So as not to offend Parkinson fans, we should emphasise the gulf that divides serious "chat" from idle "talk". The categories are not firmly established, but a talk show usually drifts onscreen after breakfast, at lunchtime or late at night. The titular presenter often has his or her initial in a circle, Superman-style, in the corner of the screen, so you can distinguish between the well-nigh identical formats. There are guests on a stage, and a studio audience (although not in Sarah's case) which is brought into the discussion. And this discussion is usually about some personal sadness. One more hint for spotting this brand of talk show: it's a soul-sapping parade of ignorance, confusion, hatred and misery, as enlightening and cathartic as staring out of the window at a car accident as you drive past.
Several of them boil down to sobbing-and-fighting, i.e. we're invited to watch two or more people get upset with each other. The fluffiest of these is Kilroy. Borrowing Mrs Merton's studio audience, the show amounts to a coffee-morning chin-wag.Trisha is Kilroy with more shouting, and Ricki Lake, being American, is yet more traumatic. Montel Williams, who looks like Errol Brown from Hot Chocolate, doesn't let anyone in his studio unless they've been through immense pain, but he presents himself as a wise counsellor rather than an emotional pornographer. And the notorious Jerry Springer Show stands out from the others in that it realises how crazy it is. Springer - sceptical, wry, with a strangely British sense of humour - is the voice of reason. Not that that's difficult when you hear the voices he's up against. In one episode I counted seven sluts, three ho's, two dogs, two bitches and ten words which were bleeped out. "He's a dog! But I love him!" hollered one sack of trailer-park trash. Jerry frowned. "Why don't you get an Irish Setter?" he enquired. There are rumours that Jerry's woeful guests are actually just actors. I hope the rumours are true.
A few talk shows do without sobbing-and-fighting. Lowri has a stern presenter and research that goes beyond putting up a caption reading, "Do you hate your partner's pet? Ring in." Sarah and Roseanne don't go in for punch- ups either. Deep down, they want to be Oprah Winfrey, who almost - almost - vindicates the genre. She is the only talk show presenter who actually listens to her guests. Sarah, Roseanne and the rest don't seem to want to learn a thing. It's a shame, because they have a lot to learn.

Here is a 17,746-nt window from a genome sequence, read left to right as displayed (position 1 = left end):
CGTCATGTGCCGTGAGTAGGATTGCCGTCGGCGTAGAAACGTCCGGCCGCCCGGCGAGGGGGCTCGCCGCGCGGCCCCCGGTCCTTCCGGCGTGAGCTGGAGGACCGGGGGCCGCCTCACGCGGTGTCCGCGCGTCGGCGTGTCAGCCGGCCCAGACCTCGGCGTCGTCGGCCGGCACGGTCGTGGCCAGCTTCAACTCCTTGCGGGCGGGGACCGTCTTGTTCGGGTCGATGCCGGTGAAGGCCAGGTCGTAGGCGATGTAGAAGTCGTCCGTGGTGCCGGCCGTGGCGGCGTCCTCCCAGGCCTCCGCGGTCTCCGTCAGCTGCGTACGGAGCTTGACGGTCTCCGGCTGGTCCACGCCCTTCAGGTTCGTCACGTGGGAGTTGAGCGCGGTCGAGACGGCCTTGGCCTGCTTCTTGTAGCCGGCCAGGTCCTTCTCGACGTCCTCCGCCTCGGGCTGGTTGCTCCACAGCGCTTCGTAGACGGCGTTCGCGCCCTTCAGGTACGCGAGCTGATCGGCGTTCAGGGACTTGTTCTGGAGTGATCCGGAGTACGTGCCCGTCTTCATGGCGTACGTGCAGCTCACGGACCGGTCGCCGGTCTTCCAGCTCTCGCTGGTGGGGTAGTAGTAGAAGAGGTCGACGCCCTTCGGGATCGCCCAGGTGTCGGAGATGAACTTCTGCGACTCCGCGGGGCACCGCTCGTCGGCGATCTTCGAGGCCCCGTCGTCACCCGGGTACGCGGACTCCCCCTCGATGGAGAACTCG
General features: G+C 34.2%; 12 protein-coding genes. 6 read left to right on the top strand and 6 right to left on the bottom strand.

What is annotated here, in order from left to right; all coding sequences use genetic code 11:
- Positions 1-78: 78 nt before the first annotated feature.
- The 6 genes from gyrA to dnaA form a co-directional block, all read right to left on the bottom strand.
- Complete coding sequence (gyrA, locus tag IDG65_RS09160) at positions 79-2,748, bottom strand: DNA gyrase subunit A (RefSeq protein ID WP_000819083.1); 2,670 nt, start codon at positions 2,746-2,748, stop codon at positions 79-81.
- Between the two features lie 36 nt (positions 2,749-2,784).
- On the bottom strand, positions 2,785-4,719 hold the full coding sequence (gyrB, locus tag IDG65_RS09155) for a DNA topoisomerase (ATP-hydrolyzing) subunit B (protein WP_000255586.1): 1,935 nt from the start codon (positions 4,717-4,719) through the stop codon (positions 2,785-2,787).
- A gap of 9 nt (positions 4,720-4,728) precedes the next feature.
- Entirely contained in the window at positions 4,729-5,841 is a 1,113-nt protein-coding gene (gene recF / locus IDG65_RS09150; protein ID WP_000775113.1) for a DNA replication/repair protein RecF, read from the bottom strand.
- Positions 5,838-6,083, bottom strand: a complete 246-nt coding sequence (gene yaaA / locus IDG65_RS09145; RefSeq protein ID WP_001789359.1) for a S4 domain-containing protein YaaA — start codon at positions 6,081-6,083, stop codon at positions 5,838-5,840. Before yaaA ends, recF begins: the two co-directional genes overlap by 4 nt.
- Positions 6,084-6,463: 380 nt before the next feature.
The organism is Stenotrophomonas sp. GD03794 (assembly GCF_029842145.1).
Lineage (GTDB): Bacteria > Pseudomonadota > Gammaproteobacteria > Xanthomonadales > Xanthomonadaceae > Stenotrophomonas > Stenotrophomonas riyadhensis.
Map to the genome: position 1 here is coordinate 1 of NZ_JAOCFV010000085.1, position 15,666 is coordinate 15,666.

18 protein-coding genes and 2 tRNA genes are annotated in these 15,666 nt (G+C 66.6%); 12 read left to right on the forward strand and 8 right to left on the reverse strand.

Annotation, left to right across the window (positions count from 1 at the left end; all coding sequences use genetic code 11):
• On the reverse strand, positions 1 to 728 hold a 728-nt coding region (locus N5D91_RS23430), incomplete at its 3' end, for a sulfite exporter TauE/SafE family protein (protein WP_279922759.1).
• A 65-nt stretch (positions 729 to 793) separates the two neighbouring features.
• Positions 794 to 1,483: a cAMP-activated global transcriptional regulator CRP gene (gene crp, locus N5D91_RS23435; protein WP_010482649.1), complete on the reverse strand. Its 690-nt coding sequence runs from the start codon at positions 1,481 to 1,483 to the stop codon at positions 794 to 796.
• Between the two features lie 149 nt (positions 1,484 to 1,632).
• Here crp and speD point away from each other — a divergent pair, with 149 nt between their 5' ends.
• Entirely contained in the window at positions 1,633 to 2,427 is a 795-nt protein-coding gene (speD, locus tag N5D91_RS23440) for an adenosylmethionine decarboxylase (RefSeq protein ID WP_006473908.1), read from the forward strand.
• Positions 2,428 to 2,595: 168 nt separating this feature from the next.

To mark Tolstoy's 186th birthdaybooks
Arts & Ents blogs
- 1 Lego breaks out of the toy box and heads for the gallery
- 2 A bottle of wine a day is not bad for you and abstaining is worse than drinking, scientist claims
- 3 Piers Morgan attempts to save the Union by promising to go back to the US if Scotland votes 'No' to independence
- 4 Tyler, The Creator says having new U2 album automatically downloaded on his iPhone was 'like waking up with herpes'
- 5 Grandmas keep accidentally tagging themselves as Grandmaster Flash on Facebook
Lauren Bacall's last ever performance on Family Guy airs in UK tonight
Fifty Shades of Grey movie: New picture of Anastasia Steele unveiled
X Factor 2014 review: Simon Cowell and Cheryl Cole clashed over Rouge Kiss
Lego breaks out of the toy box and heads for the gallery
Doctor Who, Listen, review: Possibly Steven Moffat's most terrifying episode
Daniele Watts: Django Unchained actress detained by Los Angeles police after being mistaken for a prostitute
George Galloway on Scottish independence: The political class is doing what Hitler couldn’t – destroying Britain
Scottish independence: Nationalist leader Jim Sillars threatens pro-union companies with 'day of reckoning' after independence
Scottish independence: Yes campaign feels the heat as Alex Salmond's NHS claims come under furious attack
Scottish independence: Britain faces 'constitutional crisis' at next election
£23m Birmingham cycle scheme is attacked by Tory councillor for not catering to the elderly